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Tax-hike council told: ‘Stop being like Charlie Brown’

Protest – and advice – from Labour as Conservatives take a rare vote in favour of raising bills

08 March, 2021 — By Tom Foot

Westminster’s Lord Mayor, Jonathan Glanz

CONSERVATIVES have voted in favour of a council tax increase for the first time in years despite protests from the Labour group.

The 3.5 per cent rise, which is below the maximum rise of 5 per cent available, follows a debate at the full council meeting on Wednesday. This includes a 0.5 per cent increase to general council tax on top of the social care “precept” of 3 per cent.

This means around £15 on top of an annual band D council tax bill, according to council leader Rachael Robathan.

She said: “I will not take lectures from the Labour Party about maintaining council tax at low levels. Westminster Council has always fought to maintain council tax at low levels.”

Labour – traditionally a tax and spend on public services party – called for a tax freeze arguing the public should not be hit with costs of recovering from the Covid-19 pandemic.

They say the government spent billions of pounds contracting “their mates” during Covid and can find money to properly fund local government.

“Now is not the time for a council tax rise,” said Labour group leader Cllr Adam Hug. “Council should be banging the drum for a better deal for local councils.

“There has to be a budget available to stop the butchering of local government finances.”

Cllr David Boothroyd told the meeting that the council tax system was “hideously regressive” and said it was “long past time to get rid of it”, suggesting a different set-up based on a sliding scale of home value.

He added there had been a “litany of failures” on major projects, before accusing the council of being naive in believing Conservative ministers who have said during Covid “spend now and the government will set you right”.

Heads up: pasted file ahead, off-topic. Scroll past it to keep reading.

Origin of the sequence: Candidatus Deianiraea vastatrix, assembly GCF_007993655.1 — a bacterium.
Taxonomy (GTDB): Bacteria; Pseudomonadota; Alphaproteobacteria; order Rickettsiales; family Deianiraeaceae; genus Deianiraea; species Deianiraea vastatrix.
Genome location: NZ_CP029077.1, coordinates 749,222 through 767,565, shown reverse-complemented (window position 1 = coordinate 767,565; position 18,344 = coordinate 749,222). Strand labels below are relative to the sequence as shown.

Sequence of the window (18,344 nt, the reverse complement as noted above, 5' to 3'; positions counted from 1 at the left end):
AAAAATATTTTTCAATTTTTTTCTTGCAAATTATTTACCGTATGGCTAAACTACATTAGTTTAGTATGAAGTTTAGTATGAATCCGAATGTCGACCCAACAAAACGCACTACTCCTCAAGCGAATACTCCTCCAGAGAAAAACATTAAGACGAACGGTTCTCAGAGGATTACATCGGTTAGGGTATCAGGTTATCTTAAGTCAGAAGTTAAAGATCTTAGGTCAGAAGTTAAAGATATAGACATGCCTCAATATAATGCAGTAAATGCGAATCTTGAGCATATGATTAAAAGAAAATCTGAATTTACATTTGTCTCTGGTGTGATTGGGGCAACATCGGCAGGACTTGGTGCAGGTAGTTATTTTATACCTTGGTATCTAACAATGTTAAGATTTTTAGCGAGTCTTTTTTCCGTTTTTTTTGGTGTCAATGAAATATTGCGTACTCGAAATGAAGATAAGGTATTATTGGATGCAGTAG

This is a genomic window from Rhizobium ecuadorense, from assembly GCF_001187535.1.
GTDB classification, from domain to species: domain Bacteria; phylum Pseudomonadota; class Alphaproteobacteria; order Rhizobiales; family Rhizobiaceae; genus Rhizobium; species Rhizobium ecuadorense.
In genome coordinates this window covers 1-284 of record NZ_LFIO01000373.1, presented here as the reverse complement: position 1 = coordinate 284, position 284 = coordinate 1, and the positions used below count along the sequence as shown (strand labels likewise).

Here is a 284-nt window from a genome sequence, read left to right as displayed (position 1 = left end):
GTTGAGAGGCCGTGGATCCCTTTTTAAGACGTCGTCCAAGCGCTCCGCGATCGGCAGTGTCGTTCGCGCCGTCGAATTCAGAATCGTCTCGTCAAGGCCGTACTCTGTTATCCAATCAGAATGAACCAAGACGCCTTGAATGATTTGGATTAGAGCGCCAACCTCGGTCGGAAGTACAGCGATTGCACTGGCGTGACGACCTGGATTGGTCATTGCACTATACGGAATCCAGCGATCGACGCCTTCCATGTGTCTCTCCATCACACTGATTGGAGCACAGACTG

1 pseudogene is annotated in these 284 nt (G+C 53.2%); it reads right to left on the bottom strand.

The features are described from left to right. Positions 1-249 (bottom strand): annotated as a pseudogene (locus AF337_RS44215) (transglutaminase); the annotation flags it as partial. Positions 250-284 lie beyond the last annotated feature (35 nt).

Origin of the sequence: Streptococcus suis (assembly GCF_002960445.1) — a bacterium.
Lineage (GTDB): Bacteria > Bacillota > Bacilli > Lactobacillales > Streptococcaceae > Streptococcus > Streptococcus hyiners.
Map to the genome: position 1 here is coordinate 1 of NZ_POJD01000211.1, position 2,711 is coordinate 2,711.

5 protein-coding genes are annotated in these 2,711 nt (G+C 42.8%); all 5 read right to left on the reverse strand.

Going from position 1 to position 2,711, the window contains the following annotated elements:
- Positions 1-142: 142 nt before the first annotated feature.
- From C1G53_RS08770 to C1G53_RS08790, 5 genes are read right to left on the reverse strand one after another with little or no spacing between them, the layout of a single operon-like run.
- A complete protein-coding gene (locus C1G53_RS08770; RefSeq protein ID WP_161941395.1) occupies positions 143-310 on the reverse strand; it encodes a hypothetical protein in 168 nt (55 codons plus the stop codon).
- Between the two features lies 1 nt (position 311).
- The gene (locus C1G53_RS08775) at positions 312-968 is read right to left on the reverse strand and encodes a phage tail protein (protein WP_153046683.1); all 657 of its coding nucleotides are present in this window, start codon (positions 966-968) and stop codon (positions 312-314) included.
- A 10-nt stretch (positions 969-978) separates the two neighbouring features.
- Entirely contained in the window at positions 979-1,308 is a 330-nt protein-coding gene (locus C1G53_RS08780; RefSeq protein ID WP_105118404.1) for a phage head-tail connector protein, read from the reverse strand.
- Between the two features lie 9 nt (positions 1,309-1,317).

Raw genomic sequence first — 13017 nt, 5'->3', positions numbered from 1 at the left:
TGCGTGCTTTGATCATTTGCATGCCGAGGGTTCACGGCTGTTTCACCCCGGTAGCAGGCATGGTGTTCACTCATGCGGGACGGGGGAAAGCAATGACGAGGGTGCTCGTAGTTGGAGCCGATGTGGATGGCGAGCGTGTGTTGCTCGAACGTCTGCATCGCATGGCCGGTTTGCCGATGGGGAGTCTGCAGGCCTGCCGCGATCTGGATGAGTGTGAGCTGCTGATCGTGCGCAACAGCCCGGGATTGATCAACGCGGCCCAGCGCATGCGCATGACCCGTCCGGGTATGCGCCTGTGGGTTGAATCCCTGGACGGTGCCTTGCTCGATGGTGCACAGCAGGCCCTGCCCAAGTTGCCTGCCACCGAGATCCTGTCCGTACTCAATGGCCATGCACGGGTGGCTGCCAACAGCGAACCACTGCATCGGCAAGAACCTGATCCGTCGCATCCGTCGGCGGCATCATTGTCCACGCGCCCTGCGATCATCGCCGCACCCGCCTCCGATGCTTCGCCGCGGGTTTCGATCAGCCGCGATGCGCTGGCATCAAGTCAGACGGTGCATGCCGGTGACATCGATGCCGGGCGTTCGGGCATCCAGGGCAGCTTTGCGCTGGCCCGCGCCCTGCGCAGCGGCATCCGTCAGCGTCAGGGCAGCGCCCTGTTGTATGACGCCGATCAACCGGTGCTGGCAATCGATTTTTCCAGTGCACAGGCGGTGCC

Offering an analogy, Cllr Boothroyd said: “You remember Lucy in Peanuts, always offering to hold the ball? Charlie Brown knows every time she will pull the ball away and he will go flying through the air. Every time Lucy reassures she won’t.

“My message to the council is stop being Charlie Brown. This government may tell you they will do you right and fund you properly. But they will take the football away. They are not your friends. They will not do you right.”

In neighbouring Camden the leader of the Conservative opposition group this week criticised the Labour-run administration for increasing council tax there.

Finance chief Cllr Paul Swaddle: “Cllr Hug says ‘spend more more more’, but his amendments only offer cuts.” Shrugging his shoulders, he added: “The Labour group opposes the council tax increase but supports the London mayor’s tax hike of 9 per cent.”

He said there was a £43million gap in budget for the next two years, adding that technology like “cobots” – talking robots built for human interaction – and the Amazon Alexa device could be used to improve care home services.

The meeting saw the usual exchange of passive-aggressive insults with Labour councillors taking swipes at council projects like the “hollow mound at Marble Arch”, and the Tories rolling eyes and accusing them of “financial illiteracy”.

Cllr Paul Dimoldenberg’s proposals for an art house at the empty Debenhams building in Oxford Street was described as “one nugget of vision” by leader Cllr Robathan.

But she added: “However we don’t own this building. Cllr Dimoldenberg may have great ideas for Buckingham Palace. But I don’t own Buckingham Palace.”

The normal cut and thrust of public debate is disrupted by the online format with councillors muting themselves mid-speech, or forgetting to switch their cameras on.

Long speeches from leading councillors mean back-benchers do not get to speak at the full council meeting – which is supposed to be for all representatives – leaving it as essentially just an extended version of a cabinet meeting.

Westminster’s Lord Mayor, Jonathan Glanz, appears to be at City Hall sitting in full regalia in front of the mace, while other councillors are speaking from inside their homes; with Cllr Hug flaunting an extensive collection of Iain Banks crime novels on his attic book shelf.

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